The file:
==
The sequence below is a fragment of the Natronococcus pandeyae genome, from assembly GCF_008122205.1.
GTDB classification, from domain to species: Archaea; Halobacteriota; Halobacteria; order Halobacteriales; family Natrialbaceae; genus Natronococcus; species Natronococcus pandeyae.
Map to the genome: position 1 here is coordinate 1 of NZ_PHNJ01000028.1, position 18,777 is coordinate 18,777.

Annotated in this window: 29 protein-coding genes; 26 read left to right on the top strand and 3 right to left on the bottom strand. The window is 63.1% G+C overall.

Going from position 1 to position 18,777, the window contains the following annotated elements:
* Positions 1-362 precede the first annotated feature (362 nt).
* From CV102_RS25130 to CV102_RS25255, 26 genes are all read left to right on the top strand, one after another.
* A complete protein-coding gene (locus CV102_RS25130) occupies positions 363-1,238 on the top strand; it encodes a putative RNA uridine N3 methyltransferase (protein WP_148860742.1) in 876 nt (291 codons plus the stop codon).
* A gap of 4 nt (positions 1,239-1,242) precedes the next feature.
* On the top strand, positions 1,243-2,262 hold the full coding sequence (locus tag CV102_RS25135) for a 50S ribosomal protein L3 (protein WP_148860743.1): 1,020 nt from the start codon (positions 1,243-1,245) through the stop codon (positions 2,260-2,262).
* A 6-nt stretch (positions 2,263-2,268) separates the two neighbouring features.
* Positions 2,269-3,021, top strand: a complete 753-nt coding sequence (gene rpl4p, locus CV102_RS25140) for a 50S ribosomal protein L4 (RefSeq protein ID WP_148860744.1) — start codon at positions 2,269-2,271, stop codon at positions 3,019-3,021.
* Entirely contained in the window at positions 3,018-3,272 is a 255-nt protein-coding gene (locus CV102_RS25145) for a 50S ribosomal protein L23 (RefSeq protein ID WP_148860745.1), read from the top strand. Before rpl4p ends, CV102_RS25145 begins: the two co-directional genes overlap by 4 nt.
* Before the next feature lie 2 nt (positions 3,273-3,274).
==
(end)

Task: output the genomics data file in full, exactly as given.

The sequence below is a fragment of the Natronococcus pandeyae genome, from assembly GCF_008122205.1.
GTDB classification, from domain to species: Archaea; Halobacteriota; Halobacteria; order Halobacteriales; family Natrialbaceae; genus Natronococcus; species Natronococcus pandeyae.
Map to the genome: position 1 here is coordinate 1 of NZ_PHNJ01000028.1, position 18,777 is coordinate 18,777.

Annotated in this window: 29 protein-coding genes; 26 read left to right on the top strand and 3 right to left on the bottom strand. The window is 63.1% G+C overall.

Going from position 1 to position 18,777, the window contains the following annotated elements:
* Positions 1-362 precede the first annotated feature (362 nt).
* From CV102_RS25130 to CV102_RS25255, 26 genes are all read left to right on the top strand, one after another.
* A complete protein-coding gene (locus CV102_RS25130) occupies positions 363-1,238 on the top strand; it encodes a putative RNA uridine N3 methyltransferase (protein WP_148860742.1) in 876 nt (291 codons plus the stop codon).
* A gap of 4 nt (positions 1,239-1,242) precedes the next feature.
* On the top strand, positions 1,243-2,262 hold the full coding sequence (locus tag CV102_RS25135) for a 50S ribosomal protein L3 (protein WP_148860743.1): 1,020 nt from the start codon (positions 1,243-1,245) through the stop codon (positions 2,260-2,262).
* A 6-nt stretch (positions 2,263-2,268) separates the two neighbouring features.
* Positions 2,269-3,021, top strand: a complete 753-nt coding sequence (gene rpl4p, locus CV102_RS25140) for a 50S ribosomal protein L4 (RefSeq protein ID WP_148860744.1) — start codon at positions 2,269-2,271, stop codon at positions 3,019-3,021.
* Entirely contained in the window at positions 3,018-3,272 is a 255-nt protein-coding gene (locus CV102_RS25145) for a 50S ribosomal protein L23 (RefSeq protein ID WP_148860745.1), read from the top strand. Before rpl4p ends, CV102_RS25145 begins: the two co-directional genes overlap by 4 nt.
* Before the next feature lie 2 nt (positions 3,273-3,274).